I Will Never Force My Kids To Show Anyone Affection
“Give Grandma a hug hello.”
“Isn’t it nice that Uncle Jimmy got you a truck? Go give him a hug!”
“Give me a kiss goodnight.”
These are phrases we’ve all heard as children or even said to our own children. But why?
Sometimes we just don’t want anyone touching us. If we as adults can have that autonomy, why shouldn’t children? We say that children are people, and yet because they are small people, we take away their right to their own body. Forcing my kid to show physical affection, or guilting them into it (even with me), isn’t something I would ever do. Why? Because I respect that he is his own person.
Growing up, my mom always felt that she was owed my affection simply because she was my mother. Whether it was a kiss or a hug, or sometimes even just wrapping an arm around my shoulders. Even now that I’m an adult, she still kind of acts that way. It’s easier for me to say “no” now of course, but I don’t understand her sense of entitlement over my body and physical space.
It has always made me so uncomfortable, I knew that I wouldn’t impose that same kind of authority on my son. Yes, I may have grown him in my body, but once he was born, his body became his. Nothing annoys me more than that “I gave you life, the least you can do is give me a hug” kind of mentality. Like, no, that’s not how this works at all.
The idea that we owe someone affection as a form of respect is not healthy.
As his mother, yes, sometimes I really just want to feel his little arms around my neck. There is something very healing about physical affection from our kids. A quick hug, or a kiss on the cheek. They’re great, no doubt about it. But in those moments, I pause. My need for physical affection doesn’t override his right to say no. Chances are, if I ask, he’ll give it. And if he doesn’t, then I respect his bodily autonomy and personal space. I can let him know that I love him and value him without forcing unwanted affection on him.
I’ve made it abundantly clear to my son that physical affection is something you never have to give. I’m very physically affectionate, especially with him, but I always ask of we can hug. If he says no, I leave it alone. When he’s ready, he’ll ask for a hug. And more often than not, he’ll ask me way more than I ask him. But it’s because he feels comfortable in his own body, and my respect of his body as his own. Giving him that sense of autonomy has always been of utmost importance for me.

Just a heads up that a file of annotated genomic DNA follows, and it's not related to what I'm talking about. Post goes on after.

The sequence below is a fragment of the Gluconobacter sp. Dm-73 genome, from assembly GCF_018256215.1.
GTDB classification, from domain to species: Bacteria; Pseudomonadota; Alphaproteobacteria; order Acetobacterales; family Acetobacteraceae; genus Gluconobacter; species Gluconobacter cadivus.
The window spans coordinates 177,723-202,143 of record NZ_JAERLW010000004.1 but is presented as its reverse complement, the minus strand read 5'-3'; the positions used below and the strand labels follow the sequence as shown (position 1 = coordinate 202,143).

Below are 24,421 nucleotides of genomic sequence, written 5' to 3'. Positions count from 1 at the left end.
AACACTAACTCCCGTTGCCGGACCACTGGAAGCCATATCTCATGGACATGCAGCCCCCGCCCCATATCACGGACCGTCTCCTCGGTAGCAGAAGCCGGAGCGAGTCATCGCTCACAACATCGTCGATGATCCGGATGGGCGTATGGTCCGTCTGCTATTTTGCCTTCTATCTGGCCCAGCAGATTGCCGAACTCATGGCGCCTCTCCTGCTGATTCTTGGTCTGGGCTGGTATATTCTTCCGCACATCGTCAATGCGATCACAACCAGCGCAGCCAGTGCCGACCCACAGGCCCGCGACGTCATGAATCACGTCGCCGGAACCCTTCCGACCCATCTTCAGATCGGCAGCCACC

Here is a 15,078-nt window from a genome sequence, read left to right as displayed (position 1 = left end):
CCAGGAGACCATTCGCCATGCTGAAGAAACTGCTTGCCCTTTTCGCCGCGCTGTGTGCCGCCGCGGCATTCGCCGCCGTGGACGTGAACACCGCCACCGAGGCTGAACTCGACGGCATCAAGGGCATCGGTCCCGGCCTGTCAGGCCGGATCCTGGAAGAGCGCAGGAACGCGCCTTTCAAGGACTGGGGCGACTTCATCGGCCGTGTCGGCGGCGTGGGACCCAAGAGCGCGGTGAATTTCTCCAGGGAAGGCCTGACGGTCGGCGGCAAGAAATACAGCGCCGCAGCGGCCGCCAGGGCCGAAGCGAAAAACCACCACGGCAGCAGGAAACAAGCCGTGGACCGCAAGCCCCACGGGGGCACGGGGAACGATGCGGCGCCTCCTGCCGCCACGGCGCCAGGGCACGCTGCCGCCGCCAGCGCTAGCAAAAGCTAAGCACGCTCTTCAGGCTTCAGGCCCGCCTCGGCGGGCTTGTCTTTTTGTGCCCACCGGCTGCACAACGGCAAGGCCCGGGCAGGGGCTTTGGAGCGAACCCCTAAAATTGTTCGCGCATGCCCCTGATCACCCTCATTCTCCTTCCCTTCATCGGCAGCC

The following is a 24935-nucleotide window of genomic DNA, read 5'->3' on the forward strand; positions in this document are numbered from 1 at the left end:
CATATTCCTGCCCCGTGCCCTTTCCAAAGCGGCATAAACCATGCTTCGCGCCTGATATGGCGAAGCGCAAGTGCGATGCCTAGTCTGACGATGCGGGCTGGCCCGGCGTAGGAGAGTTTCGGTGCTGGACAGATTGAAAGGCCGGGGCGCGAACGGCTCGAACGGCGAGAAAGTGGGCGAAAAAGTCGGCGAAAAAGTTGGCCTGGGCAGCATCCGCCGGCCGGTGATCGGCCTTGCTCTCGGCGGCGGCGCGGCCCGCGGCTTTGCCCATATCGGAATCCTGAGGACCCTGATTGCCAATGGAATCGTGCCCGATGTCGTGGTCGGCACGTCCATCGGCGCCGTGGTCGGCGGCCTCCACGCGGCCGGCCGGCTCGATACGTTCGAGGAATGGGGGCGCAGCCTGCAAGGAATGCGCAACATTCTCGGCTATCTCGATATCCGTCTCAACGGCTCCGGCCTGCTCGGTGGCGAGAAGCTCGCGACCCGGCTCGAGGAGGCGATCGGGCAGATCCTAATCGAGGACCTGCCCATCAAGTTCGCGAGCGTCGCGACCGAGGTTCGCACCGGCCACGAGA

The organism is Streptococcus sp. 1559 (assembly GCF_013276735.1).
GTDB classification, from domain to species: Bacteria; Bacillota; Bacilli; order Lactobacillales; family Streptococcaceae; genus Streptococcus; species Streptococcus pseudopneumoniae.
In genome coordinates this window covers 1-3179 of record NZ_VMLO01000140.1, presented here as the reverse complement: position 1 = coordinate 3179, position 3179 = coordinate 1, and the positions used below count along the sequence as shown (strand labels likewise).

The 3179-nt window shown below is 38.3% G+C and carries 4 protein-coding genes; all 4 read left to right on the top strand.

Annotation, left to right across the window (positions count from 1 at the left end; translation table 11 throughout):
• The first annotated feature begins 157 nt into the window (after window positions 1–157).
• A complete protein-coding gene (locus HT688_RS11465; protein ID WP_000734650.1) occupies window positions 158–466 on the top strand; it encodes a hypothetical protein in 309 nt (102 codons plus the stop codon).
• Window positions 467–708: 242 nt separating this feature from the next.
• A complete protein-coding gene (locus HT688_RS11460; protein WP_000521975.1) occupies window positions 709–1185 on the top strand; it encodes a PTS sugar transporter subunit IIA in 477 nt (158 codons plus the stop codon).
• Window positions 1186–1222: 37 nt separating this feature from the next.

I can let him know that I love him and value him without forcing unwanted affection on him.
My parents come from the age where physical affection was more freely given (or forced?) to adults. If you were saying thank you to grandma, it was always accompanied by a hug. Same with hellos and goodbyes. I never really understood why it was necessary to say hello to someone and give them a hug. Or why a simple “thank you” couldn’t be enough. Why did I have to hug them too? I could never really wrap my head around it, but I knew what the expectations were.
So I knew when I became a parent that forced physical affection wasn’t going to happen. Of course, if he wants to, that’s his choice. But I’ve never been like, “Go give grandma a hug to say thank you for the toy.” Because words are plenty — you don’t need a hug too. He knows how to show affection, and he is capable of doing so, and I won’t even attempt to guilt or shame him into it.
My son is more shy than I was at his age. I have always had a big personality and immediately attach to people. He’s a lot more hesitant, taking his time and sensing clues from me. For someone so young, he’s a good judge of character, and he knows when he feels comfortable with someone. With some people, it’s immediate; with others, it takes time.
We recently spent the day with some friends of mine he’s been around a few times before. He’s never really spoken to them (which I don’t force him to do either), but he knows who they are. At first, he wouldn’t even look at them, but then after a few hours, things changed. Once he felt comfortable, he was holding my friend’s hand and giving her hugs just because. I never once said to him, “give her a hug” — he did it all on his own. Because she gained his trust in her own way, and he wanted to be close to her because he trusted her.
Contrary to the way I was raised, I always felt that physical affection is something that has to be earned. I’m not going to hug you just because you did something nice. And neither is my kid. If you choose to buy someone a gift, they don’t owe you anything more than a thank you. I don’t care who you are — grandma, uncle, friend, dad. Having a familial relationship with someone doesn’t mean they have an automatic right to your body. Why is this disturbing mindset so prevalent?
Same goes with saying goodbye to someone. When we have friends over, I do ask that he at least acknowledge that they’re leaving. So he can wave goodbye, or simply say it. But I have never said, “Hug so-and-so goodbye.” Sometimes he will by choice. And then sometimes he doesn’t want to be bothered, which is fine.
Forced physical affection isn’t genuine and it isn’t fair. How can we as parents teach our kids about consent and bodily autonomy, but then force them into showing physical affection to people they don’t want to? It makes no sense and sends mixed messages. Consistency is the only way they’re truly going to understand important concepts like consent, respecting people’s boundaries, and establishing their own boundaries. They don’t owe their uncle a hug, or their grandma a kiss goodbye, period.
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